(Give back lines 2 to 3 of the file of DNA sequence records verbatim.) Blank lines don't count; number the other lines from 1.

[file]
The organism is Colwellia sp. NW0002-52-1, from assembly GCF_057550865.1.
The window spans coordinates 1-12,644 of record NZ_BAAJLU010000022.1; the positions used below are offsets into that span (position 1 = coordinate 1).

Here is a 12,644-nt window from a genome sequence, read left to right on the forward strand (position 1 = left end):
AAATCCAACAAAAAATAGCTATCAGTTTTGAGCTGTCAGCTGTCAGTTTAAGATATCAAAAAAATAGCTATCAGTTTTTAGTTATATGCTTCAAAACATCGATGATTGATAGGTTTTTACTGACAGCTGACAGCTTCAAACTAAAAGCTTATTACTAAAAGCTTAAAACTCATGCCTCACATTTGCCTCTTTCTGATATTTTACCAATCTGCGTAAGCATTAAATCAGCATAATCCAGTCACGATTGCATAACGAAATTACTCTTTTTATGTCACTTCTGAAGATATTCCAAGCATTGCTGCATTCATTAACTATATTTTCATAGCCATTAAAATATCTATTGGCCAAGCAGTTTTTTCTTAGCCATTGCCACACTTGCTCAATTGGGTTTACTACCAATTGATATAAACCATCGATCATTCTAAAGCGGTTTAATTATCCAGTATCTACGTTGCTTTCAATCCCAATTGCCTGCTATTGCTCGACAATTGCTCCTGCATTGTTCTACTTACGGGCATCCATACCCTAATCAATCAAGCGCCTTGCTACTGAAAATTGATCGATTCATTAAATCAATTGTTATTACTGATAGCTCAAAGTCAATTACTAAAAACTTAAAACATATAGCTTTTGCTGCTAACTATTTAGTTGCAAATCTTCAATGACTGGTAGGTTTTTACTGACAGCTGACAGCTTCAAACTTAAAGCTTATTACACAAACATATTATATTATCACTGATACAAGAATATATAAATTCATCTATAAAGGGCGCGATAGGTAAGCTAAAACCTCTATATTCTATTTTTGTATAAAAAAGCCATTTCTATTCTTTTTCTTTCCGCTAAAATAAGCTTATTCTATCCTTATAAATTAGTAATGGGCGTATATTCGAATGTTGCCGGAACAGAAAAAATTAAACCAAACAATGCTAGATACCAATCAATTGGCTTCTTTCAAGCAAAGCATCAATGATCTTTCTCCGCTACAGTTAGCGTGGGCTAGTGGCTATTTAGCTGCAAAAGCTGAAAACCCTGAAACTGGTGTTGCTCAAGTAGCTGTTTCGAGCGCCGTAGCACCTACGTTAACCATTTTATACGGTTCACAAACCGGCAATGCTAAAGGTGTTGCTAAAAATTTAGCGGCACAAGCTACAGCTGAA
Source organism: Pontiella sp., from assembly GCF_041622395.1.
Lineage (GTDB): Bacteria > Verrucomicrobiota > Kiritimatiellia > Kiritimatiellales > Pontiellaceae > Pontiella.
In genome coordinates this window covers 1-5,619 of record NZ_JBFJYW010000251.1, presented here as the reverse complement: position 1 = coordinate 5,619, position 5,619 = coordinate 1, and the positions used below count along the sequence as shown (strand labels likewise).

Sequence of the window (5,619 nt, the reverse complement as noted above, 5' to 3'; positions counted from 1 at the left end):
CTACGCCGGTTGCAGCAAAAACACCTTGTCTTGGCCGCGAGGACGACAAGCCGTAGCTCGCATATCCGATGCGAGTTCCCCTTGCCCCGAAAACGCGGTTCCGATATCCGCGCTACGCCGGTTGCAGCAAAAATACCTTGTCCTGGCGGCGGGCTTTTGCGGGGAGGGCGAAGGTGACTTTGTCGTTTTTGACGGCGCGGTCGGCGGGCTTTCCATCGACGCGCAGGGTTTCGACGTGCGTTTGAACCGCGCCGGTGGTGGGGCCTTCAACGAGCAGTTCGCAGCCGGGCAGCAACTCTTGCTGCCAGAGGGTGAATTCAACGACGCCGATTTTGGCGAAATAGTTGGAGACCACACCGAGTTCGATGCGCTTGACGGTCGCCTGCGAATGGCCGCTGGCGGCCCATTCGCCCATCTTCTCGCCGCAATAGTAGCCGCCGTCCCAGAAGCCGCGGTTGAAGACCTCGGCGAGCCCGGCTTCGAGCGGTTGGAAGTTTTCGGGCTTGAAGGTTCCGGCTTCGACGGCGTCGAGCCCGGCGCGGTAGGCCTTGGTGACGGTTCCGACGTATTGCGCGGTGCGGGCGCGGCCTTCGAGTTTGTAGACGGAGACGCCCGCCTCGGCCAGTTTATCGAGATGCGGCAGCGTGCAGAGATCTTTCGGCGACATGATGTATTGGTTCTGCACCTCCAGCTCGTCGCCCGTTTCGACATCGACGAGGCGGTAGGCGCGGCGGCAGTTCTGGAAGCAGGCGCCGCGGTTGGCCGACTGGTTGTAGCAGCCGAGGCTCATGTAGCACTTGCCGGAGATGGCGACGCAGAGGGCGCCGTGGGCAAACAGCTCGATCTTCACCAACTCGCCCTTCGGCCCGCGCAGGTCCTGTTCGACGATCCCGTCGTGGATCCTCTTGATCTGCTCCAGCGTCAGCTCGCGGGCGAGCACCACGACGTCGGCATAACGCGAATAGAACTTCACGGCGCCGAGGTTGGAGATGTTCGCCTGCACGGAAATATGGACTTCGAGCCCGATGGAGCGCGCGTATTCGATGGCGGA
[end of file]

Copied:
The window spans coordinates 1-12,644 of record NZ_BAAJLU010000022.1; the positions used below are offsets into that span (position 1 = coordinate 1).

Here is a 12,644-nt window from a genome sequence, read left to right on the forward strand (position 1 = left end):